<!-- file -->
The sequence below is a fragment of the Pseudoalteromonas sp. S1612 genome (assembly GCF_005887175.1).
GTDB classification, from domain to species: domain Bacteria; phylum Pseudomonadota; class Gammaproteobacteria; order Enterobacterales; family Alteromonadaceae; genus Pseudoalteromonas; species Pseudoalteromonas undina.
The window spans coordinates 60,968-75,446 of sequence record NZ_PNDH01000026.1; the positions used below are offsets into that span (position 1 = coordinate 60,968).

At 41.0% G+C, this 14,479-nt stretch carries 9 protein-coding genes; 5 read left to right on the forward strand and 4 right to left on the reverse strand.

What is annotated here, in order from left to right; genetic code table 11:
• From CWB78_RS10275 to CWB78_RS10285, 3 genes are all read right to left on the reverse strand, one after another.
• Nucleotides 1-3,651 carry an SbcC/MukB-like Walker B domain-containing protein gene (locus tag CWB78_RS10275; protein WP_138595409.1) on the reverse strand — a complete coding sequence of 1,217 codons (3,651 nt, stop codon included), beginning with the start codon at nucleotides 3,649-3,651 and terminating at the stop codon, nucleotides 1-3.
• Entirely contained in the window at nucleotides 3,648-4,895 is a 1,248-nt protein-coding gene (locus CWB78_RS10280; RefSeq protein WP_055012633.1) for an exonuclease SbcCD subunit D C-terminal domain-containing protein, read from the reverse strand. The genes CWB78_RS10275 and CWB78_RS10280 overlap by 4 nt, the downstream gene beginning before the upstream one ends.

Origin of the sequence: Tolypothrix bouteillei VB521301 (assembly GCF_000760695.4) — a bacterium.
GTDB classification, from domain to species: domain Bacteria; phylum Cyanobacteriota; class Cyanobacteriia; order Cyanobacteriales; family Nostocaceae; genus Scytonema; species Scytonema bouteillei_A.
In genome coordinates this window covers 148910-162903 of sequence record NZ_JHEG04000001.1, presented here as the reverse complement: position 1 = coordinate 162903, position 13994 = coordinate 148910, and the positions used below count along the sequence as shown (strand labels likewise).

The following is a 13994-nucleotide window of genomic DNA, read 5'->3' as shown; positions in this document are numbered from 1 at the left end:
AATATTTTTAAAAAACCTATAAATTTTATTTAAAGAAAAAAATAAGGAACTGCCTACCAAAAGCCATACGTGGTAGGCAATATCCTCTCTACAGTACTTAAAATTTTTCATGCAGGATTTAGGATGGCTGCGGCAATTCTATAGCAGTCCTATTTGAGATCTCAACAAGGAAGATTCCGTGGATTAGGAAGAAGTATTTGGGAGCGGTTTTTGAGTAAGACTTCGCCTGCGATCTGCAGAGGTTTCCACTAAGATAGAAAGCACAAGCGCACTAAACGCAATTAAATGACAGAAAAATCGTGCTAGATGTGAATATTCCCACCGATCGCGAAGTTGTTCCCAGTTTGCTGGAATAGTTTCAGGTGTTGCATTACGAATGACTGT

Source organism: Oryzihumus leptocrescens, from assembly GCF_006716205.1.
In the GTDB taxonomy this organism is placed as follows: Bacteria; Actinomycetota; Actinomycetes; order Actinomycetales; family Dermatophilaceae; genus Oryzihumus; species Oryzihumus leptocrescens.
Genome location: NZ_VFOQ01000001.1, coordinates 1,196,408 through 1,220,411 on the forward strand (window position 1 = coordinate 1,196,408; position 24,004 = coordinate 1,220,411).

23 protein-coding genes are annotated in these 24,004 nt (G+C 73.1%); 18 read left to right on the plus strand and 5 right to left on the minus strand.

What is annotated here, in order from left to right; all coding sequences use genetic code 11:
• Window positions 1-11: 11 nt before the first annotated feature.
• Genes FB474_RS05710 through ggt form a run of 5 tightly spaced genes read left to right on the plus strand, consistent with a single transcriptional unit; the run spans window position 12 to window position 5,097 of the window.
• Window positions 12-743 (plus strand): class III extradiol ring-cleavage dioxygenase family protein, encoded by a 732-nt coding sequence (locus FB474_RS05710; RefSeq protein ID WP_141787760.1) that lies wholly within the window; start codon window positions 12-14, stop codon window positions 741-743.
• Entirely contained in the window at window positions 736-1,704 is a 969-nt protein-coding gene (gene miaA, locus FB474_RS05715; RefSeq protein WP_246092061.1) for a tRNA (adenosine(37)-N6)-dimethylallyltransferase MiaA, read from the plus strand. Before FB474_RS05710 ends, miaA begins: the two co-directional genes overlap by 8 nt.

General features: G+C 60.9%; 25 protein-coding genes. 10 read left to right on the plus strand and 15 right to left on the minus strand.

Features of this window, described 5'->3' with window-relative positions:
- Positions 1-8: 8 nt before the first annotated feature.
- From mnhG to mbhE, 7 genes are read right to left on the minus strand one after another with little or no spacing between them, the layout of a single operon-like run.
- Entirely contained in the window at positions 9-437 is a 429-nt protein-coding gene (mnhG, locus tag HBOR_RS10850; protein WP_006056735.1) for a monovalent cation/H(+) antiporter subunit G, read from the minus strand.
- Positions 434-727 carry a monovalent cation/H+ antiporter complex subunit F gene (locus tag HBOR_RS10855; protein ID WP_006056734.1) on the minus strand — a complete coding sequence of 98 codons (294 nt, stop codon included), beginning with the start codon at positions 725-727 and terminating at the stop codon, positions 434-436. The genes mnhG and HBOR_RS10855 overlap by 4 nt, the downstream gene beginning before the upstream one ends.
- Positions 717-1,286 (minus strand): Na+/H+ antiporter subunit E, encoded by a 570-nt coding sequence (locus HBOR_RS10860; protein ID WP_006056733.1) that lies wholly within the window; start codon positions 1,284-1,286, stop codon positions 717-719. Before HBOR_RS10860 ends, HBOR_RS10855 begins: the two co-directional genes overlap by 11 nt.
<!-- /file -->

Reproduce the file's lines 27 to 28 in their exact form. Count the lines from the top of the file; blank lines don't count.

- Entirely contained in the window at positions 9-437 is a 429-nt protein-coding gene (mnhG, locus tag HBOR_RS10850; protein WP_006056735.1) for a monovalent cation/H(+) antiporter subunit G, read from the minus strand.
- Positions 434-727 carry a monovalent cation/H+ antiporter complex subunit F gene (locus tag HBOR_RS10855; protein ID WP_006056734.1) on the minus strand — a complete coding sequence of 98 codons (294 nt, stop codon included), beginning with the start codon at positions 725-727 and terminating at the stop codon, positions 434-436. The genes mnhG and HBOR_RS10855 overlap by 4 nt, the downstream gene beginning before the upstream one ends.